After years of struggles at the catching position, the Rays have finally found some answers. Before he got hurt, Ryan Hanigan looked as good as we have ever seen from a Rays catcher, and more catching prospects are coming. Curt Casali has been incredible since coming over in a trade from the Detroit Tigers, and Luke Maile has also impressed since the Rays drafted him in the 8th round in 2012. Then in the lower minors, Nick Ciuffo and Oscar Hernandez have emerged as high-upside prospects, and the Rays still have hope that Justin O’Conner will come together. And now, the Rays have one more option after selecting Mac James out of Oklahoma in the 6th round of this year’s draft.
James, 6’1″ and 195 pounds, is the rare catcher to lead his team in hitting and still have a chance to remain as a backstop. This season, James hit to a .330/.398/.477 line with 15 doubles, 5 homers, and 41 RBI. He showed excellent plate discipline, drawing 21 walks against just 13 strikeouts. Meanwhile behind the dish, he threw out 35.5% of attempted basestealers while allowing just 4 passed balls. James stands out for his abilities on both sides of the ball. At the plate, he shows solid bat speed, good plate discipline, and flashes of power. Then behind the dish, he shows solid arm strength and decent receiving ability, although he still could use work on the intricacies of the position. James does not have one standout tool, but when you have a catcher who can throw runners out and do something at the plate, that is something worth following. James also comes with good versatility, playing third base and first base as well for the Sooners. James is not fast by any stretch, but he moves well enough that playing those two positions and maybe even left field could be options on a part-time basis. Former Ray Chris Gimenez is 6’2″, 220, and James could end up with a similar frame when it is all said and done. The Rays hope that James will hit more than Gimenez, but a future in a backup catcher/super-utility role could be a realistic scenario for James in the future.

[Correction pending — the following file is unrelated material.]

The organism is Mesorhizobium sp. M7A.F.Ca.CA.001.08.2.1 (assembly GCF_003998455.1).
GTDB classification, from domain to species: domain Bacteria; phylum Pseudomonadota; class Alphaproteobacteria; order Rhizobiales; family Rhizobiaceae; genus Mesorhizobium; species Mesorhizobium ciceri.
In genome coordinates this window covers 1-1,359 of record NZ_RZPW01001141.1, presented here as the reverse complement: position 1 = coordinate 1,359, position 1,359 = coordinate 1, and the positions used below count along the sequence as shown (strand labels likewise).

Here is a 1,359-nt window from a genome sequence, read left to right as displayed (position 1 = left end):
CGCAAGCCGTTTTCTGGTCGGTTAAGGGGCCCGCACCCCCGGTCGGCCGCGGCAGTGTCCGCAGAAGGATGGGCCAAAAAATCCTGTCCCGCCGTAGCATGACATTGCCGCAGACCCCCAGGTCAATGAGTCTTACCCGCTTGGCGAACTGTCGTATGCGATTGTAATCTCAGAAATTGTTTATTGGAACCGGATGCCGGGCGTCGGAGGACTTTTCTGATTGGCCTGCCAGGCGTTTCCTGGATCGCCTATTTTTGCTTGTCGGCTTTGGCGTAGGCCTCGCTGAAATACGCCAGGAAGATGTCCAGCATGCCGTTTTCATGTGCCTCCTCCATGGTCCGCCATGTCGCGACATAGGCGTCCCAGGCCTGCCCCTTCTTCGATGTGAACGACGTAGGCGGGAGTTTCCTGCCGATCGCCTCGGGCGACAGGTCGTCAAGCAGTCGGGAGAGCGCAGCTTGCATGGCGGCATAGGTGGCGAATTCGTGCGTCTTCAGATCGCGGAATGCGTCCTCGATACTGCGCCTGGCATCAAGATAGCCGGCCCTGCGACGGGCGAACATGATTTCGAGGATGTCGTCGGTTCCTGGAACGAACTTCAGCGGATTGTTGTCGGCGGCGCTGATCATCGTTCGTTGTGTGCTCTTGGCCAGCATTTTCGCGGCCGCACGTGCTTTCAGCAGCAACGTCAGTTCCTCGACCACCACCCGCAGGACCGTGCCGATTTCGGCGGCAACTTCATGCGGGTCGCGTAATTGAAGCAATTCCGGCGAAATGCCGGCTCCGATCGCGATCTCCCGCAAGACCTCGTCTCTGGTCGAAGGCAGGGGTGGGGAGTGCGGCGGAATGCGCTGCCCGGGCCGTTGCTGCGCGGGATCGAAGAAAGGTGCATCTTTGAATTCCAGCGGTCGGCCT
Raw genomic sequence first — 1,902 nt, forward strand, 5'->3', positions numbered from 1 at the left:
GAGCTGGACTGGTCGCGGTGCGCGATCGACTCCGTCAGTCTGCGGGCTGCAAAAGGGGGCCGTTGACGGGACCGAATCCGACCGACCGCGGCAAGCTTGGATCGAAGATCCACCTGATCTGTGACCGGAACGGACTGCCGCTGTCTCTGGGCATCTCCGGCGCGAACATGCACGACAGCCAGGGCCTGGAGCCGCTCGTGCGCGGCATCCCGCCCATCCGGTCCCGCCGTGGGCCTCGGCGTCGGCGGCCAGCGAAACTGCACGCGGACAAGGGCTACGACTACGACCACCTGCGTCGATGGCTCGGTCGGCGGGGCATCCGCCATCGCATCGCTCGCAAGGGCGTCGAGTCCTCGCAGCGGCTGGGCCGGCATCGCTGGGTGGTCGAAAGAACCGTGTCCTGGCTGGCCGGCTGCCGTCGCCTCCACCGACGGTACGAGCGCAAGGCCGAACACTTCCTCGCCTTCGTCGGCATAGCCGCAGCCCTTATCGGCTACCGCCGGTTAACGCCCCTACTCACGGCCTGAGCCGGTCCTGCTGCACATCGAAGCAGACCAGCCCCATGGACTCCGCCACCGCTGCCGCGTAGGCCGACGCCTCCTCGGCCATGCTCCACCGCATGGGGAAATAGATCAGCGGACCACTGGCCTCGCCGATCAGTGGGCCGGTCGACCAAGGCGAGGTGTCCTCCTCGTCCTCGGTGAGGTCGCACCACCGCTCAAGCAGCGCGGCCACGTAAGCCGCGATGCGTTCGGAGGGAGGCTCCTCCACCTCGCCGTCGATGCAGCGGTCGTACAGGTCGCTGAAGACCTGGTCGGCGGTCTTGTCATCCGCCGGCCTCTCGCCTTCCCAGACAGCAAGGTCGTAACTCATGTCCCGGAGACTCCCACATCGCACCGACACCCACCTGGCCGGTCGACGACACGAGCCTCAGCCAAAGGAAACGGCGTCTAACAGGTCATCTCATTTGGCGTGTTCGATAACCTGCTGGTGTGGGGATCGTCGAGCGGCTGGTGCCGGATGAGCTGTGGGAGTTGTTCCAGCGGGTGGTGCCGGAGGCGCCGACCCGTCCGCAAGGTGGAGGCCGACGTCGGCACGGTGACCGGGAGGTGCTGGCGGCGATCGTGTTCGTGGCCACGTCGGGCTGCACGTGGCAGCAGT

In Mac James, the Rays have complemented their promising young catchers with a college player who also does a lot of things well. If the Rays can develop him successfully, their organizational logjam at catcher could get even crazier.